How different Mobile Browsers influence User Experience
As Google Chrome, Firefox and Internet Explorer account for around 75% of the total browser market between them, it is natural to assume that one of these would offer the best mobile browser user experience. Surprisingly, a recent review by Fixya.com (a sort of tech DIY site) suggests this is not the case, handing the accolade to Safari who have just 15% of the global market (and that almost exclusively on i-phones and ipads).
- Google 43%
- Firefox 18%
- Internet Ex 16%
- Safari 15%
- Opera 3%
But what exactly does this mean for site owners and developers? It is slightly more complicated than simply stating that Safari is the best browser for mobile user experience. The Fixya survey outcomes were based on aggregating software developer problems against the market share of the individual browser companies. This means the results are based on the opinions and issues of developers rather than users; nonetheless it is a valid and revealing review and the difficulties developers have with testing their sites on browsers can be extremely relevant and important to site owners and managers.
The top two browsers from this analysis were Safari and Android Stock Browser which is the one Google developed to be installed on all Android phones. Interestingly this means that the best browsers are both stock browsers designed specifically for mobiles. Perhaps this is not surprising given this was a survey of mobile browser usability but it does reinforce the belief that designing for specific platforms beats generic design.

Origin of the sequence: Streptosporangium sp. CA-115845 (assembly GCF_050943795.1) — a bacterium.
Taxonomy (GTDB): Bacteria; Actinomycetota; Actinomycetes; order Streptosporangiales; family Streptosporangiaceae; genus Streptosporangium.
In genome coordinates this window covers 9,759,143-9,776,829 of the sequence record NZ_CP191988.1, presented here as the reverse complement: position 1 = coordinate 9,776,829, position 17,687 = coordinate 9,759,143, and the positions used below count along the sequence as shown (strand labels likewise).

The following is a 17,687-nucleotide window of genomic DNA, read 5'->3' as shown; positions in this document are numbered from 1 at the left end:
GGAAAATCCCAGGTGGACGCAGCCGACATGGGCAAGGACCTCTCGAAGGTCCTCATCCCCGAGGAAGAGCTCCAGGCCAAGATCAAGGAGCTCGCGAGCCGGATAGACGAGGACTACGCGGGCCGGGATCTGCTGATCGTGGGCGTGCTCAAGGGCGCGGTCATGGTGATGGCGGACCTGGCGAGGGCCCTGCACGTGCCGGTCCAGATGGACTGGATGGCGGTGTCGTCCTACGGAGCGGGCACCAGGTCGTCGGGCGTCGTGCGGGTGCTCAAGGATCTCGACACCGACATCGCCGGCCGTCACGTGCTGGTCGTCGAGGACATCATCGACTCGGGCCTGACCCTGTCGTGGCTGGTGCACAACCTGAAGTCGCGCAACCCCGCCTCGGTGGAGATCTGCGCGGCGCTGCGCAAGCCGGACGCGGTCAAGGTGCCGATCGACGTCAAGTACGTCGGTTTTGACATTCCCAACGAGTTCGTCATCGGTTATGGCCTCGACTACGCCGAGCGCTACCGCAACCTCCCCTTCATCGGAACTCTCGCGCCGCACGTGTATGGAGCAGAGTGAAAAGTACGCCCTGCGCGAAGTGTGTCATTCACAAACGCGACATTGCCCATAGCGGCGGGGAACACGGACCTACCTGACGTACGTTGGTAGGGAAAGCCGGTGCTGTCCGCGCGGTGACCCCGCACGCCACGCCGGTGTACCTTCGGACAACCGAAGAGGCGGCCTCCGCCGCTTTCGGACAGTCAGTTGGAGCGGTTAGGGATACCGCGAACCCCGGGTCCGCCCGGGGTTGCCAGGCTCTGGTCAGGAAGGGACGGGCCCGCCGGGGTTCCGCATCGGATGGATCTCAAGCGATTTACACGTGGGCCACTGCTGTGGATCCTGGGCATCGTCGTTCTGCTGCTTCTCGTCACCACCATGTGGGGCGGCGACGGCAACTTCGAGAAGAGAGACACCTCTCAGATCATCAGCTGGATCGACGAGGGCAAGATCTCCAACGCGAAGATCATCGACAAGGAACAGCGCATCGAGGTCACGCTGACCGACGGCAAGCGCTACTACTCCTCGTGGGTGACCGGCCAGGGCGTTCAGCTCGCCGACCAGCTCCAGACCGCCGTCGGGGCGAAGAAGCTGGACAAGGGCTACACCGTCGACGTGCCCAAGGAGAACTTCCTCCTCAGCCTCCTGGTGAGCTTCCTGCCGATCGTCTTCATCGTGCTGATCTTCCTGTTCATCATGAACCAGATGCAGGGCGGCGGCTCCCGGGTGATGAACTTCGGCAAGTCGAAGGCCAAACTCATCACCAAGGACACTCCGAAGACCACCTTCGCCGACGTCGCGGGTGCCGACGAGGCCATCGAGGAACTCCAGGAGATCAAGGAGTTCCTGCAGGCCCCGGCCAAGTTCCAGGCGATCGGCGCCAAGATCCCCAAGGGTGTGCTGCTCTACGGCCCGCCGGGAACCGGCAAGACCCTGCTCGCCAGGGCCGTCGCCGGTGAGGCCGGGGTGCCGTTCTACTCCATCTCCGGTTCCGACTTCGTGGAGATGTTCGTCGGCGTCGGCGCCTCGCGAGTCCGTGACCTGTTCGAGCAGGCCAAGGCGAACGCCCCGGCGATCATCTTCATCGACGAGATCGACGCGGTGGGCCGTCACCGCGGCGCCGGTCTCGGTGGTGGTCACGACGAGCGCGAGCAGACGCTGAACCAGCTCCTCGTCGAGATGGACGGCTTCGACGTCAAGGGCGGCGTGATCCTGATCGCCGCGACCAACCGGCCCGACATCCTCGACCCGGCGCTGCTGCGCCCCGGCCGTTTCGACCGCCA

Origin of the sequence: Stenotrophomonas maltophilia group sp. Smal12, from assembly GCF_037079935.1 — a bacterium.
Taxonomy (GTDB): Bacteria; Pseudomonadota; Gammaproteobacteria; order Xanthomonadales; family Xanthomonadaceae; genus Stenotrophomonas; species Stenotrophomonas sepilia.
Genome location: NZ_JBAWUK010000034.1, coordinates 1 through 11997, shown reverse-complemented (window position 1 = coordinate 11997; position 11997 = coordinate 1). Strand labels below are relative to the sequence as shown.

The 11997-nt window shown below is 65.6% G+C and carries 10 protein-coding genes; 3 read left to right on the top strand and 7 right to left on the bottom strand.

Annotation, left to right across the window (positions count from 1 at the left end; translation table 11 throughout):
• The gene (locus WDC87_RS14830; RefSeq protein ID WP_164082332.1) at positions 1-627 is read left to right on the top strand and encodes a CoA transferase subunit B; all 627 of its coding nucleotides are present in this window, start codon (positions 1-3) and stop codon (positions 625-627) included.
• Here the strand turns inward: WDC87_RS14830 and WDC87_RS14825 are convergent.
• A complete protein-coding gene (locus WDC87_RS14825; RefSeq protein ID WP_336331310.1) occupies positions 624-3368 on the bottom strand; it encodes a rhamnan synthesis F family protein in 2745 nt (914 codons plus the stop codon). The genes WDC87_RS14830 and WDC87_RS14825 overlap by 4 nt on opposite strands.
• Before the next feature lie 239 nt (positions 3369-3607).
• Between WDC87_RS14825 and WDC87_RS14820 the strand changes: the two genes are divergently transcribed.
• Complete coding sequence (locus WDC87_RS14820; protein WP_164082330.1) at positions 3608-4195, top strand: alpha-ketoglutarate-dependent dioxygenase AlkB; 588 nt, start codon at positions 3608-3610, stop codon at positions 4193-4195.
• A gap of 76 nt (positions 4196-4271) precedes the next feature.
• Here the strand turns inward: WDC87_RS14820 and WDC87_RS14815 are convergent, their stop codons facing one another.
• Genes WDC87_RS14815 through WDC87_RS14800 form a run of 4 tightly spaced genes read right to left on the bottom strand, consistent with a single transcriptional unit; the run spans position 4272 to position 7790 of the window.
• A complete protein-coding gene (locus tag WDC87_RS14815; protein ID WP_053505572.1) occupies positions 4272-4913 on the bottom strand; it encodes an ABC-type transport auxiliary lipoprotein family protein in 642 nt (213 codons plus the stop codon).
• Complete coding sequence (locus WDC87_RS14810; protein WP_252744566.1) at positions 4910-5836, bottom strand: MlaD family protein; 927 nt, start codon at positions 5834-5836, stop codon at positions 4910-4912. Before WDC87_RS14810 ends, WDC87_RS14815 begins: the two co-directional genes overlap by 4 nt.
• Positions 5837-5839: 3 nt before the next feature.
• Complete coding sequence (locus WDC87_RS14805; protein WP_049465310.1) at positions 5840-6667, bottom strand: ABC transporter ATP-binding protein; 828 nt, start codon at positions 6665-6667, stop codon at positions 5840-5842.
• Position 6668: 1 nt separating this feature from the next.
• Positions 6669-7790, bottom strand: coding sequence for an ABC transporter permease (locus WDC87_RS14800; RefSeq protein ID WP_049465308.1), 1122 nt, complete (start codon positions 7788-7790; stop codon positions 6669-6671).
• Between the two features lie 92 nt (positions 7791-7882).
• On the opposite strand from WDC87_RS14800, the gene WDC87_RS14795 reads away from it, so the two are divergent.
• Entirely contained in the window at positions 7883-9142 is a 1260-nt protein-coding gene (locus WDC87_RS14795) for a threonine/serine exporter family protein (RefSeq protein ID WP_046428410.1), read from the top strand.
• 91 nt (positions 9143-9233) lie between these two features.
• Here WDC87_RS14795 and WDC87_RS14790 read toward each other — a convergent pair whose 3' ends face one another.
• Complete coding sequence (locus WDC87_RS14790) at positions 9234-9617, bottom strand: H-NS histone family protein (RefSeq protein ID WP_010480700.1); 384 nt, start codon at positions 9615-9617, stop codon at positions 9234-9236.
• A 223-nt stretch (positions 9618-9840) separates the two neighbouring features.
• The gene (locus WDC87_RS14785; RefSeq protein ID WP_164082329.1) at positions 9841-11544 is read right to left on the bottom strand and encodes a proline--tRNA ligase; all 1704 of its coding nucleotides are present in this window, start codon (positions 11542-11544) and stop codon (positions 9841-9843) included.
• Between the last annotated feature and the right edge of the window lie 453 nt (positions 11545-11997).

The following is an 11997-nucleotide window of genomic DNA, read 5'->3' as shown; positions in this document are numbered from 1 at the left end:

Returning to the question of the implications for site owners and managers here, it might be instructive to reflect on the rise of Google Chrome and the fall of Internet Explorer (IE) before dismissing the relevance of Safari. Google came relatively late to the browser market and IE was well-established as the market leader at the time but Chrome has pushed Google to the top of the rankings in just a few years. Add to this the increasing tendency of users to browse on mobiles (a trend which is likely to continue and even accelerate) and it becomes clear that the mobile user experience benefits that Safari (and other browsers) offer, could be significant.
A quick summary of the major browsers and their benefits and drawbacks as far as mobile user experience goes, might help you to decide what you should include in your future site testing regime.
- Pros – simple UI, multiple actions on page, reading list
- Cons – no flash, video integration poor, limited real estate
- Android stock:
- Pros – simple, quick, best flash support on mobiles
- Cons – random crashes, password concerns, limited support
- Pros – core features from desktop incorporated, smooth UI, compatibility
- Cons – no flash, font recognition problems, tabbing issues
- Pros – smooth UI, some users report low data charges, HTML5 support
- Cons – screen real estate, security concerns
- Pros – compatibility, screen real estate, touch swipe
- Cons – font recognition, search engine options, poor rendering
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